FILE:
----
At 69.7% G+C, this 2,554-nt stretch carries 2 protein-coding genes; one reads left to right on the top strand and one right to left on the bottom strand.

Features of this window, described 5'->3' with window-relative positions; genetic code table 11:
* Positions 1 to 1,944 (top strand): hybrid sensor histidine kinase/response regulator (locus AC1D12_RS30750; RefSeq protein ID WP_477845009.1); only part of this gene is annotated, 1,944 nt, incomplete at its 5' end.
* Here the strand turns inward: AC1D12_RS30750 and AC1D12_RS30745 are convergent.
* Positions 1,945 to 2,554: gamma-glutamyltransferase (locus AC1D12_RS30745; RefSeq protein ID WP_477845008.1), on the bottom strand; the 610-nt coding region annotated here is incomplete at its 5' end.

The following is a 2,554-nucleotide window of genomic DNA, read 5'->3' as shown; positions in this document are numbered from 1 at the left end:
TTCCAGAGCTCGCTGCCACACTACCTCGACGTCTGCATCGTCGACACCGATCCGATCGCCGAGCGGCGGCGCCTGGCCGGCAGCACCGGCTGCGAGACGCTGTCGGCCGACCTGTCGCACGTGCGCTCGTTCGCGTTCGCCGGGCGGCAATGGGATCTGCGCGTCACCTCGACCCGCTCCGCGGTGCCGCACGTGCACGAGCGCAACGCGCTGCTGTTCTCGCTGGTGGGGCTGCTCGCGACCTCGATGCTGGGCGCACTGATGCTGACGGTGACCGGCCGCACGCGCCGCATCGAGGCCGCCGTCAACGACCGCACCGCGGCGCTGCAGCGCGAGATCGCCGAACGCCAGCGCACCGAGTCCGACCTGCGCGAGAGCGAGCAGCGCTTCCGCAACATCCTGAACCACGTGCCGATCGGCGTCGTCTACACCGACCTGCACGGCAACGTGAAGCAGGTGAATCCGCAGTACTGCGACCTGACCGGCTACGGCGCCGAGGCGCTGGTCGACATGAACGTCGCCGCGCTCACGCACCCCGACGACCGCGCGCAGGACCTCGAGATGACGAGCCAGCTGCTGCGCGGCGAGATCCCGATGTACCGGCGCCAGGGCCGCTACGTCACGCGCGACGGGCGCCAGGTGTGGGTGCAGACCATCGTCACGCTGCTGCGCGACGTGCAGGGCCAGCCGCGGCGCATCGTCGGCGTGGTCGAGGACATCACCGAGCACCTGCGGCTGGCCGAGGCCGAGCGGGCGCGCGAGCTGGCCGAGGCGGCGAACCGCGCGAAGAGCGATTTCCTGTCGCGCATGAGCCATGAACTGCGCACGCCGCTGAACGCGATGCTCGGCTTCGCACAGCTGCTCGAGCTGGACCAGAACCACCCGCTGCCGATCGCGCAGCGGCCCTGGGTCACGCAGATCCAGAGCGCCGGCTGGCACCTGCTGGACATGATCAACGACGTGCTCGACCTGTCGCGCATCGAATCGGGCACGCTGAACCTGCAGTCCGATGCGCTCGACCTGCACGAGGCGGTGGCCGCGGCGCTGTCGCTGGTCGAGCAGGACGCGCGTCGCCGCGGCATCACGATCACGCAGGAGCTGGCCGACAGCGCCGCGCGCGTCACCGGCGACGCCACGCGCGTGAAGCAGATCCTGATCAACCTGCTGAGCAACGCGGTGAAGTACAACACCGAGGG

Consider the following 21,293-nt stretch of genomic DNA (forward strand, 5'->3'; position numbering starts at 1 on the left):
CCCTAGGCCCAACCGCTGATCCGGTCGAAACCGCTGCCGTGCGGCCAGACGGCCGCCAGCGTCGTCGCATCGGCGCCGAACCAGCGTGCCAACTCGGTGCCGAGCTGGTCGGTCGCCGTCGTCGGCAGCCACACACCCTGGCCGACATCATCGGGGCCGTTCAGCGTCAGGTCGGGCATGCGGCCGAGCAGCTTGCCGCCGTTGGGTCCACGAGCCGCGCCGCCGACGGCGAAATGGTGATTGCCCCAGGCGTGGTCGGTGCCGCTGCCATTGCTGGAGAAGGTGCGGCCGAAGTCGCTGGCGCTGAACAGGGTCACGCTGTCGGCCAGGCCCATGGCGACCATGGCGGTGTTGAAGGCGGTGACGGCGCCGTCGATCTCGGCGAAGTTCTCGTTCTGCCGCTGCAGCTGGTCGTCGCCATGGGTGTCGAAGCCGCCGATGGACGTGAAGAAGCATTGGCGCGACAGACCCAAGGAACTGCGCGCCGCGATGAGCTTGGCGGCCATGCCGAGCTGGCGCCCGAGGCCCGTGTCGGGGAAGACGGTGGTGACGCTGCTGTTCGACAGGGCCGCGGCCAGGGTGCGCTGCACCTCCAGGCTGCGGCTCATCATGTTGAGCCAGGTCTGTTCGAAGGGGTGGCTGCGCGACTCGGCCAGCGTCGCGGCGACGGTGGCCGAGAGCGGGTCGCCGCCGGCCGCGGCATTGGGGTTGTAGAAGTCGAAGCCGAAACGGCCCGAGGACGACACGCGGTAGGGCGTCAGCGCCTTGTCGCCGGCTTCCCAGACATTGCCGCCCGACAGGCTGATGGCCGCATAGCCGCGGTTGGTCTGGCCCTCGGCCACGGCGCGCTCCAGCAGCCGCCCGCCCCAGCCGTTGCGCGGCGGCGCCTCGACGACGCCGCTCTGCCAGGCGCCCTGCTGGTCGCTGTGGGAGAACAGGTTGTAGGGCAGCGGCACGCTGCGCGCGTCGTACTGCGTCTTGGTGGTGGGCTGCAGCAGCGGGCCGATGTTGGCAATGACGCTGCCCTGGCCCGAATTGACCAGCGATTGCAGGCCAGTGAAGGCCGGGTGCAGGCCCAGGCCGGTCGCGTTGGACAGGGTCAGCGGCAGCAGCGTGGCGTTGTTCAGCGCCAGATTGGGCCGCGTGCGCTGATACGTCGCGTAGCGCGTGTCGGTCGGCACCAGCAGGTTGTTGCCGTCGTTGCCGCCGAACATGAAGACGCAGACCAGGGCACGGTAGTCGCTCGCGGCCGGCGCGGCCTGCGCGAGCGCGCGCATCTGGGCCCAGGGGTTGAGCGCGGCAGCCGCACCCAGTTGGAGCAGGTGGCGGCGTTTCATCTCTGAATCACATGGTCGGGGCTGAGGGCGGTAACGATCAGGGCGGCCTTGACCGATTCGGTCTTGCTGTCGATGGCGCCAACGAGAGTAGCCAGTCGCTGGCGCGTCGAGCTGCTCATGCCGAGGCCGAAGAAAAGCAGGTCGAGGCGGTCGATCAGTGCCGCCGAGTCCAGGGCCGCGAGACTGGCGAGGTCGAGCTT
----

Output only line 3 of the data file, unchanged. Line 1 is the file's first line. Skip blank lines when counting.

* Positions 1 to 1,944 (top strand): hybrid sensor histidine kinase/response regulator (locus AC1D12_RS30750; RefSeq protein ID WP_477845009.1); only part of this gene is annotated, 1,944 nt, incomplete at its 5' end.